Camels and Camelids


Journal Edition: April 2022
Article DOI: 10.5958/2277-8934.2022.00007.8
Published On:

Abdullah I.A. Al-Mubarak1, Anwar A.G. Al-Kubati1,2, Jamal Hussen1, Mahmoud Kandeel3,4 and Maged Gomaa Hemida1,5
1Department of Microbiology, 3Department of Biomedical Sciences, College of Veterinary Medicine,
King Faisal University, Al-Ahsa 31982, Saudi Arabia
2Department of Veterinary Medicine, Faculty of Agriculture and Veterinary Medicine, Thamar University, Dhamar, Yemen
4Department of Pharmacology, 5Department of Virology, Faculty of Veterinary Medicine,
Kafrelsheikh University, Kafrelsheikh 33516, Egypt


Bovine viral diarrhoea virus (BVDV) is one of the most leading causes of diarrhoea in many species of animals including camelids. Special attention is being paid to studying various aspects of the BVDV infection, pathogenesis, epidemiology, diagnosis and vaccines in the bovine species. Little is still known about these aspects in camelids especially dromedaries. The development of accurate diagnostic tests is a critical step for the identification of infected animals, especially persistently infected and for the control and eradication of BVDV. Although adaptation of the currently used diagnostic assays for the virus in the bovine and ovine species for the diagnosis of BVDV in the camelids, it is highly recommended to develop novel specific diagnostic assays of the virus in camels. There are several strategies for the diagnosis of BVDV including virus isolation, detection of viral (antigens, antibodies and nucleic acids) and identification of the circulating strains of the virus by doing sequencing and phylogenetic analysis. Identification of the persistently infected animals is one of the main challenges facing the diagnosis and control of the virus. Our main objectives are to highlight the most recent advances in the field of BVDV diagnosis, currently used diagnostic assays and suggested some specific approaches for the diagnosis of BVDV in camelids. Fine-tuning the currently used diagnostic assays and development of other novel specific assays to detect BVDV infection in dromedary camels will have a substantial positive impact on the control of BVDV infections in camels.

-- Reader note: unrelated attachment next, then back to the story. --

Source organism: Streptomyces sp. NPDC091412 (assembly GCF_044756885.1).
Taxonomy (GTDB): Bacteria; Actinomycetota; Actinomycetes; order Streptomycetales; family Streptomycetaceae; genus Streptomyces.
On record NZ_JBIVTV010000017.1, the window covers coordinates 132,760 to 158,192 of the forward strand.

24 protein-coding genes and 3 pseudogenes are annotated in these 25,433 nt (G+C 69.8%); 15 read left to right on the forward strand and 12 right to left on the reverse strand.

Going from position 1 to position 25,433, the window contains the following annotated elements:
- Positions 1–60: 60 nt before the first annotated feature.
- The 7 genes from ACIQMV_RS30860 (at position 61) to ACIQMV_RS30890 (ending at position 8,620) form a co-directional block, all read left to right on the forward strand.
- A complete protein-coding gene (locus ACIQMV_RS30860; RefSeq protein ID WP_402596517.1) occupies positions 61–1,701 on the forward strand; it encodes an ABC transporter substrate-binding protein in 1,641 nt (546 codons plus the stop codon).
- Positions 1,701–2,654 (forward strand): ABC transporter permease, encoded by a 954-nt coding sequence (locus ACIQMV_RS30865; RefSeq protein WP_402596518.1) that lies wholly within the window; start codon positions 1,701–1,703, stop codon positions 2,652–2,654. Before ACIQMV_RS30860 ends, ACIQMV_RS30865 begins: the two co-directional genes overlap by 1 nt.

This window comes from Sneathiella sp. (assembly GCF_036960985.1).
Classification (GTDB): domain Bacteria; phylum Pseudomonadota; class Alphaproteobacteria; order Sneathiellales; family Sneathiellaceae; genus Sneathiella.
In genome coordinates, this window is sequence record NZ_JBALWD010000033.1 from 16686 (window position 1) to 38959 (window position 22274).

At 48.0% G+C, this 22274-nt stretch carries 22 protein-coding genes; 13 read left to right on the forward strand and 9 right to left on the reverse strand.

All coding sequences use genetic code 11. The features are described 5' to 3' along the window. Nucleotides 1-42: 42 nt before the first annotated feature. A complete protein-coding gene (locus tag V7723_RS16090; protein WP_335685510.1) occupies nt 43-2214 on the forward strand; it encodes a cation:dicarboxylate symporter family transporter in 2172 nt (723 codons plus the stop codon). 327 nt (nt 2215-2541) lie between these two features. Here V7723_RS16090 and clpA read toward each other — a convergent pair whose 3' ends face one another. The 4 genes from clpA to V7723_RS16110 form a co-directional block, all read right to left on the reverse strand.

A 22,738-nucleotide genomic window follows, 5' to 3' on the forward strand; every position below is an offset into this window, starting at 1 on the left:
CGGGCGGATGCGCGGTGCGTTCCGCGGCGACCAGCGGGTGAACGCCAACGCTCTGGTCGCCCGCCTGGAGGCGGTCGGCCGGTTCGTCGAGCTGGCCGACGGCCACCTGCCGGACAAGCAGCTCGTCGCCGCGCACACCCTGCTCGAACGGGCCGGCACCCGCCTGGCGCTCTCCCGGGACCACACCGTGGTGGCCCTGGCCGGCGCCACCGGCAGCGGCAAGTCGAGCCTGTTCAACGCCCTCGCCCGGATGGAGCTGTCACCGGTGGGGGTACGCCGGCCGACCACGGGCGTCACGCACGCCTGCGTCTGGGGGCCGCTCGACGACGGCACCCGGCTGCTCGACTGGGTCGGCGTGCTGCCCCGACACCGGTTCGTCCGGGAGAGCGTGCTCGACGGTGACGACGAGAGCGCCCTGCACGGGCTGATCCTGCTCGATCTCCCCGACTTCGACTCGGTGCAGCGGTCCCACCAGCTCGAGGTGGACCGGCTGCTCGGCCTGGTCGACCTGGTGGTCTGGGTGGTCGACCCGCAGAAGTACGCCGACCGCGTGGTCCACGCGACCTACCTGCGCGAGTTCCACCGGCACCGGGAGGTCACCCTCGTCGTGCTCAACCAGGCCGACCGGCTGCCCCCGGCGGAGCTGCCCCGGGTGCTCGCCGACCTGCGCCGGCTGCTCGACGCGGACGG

Key words: Assays, BVDV, camels, detection, diagnosis, isolation, molecular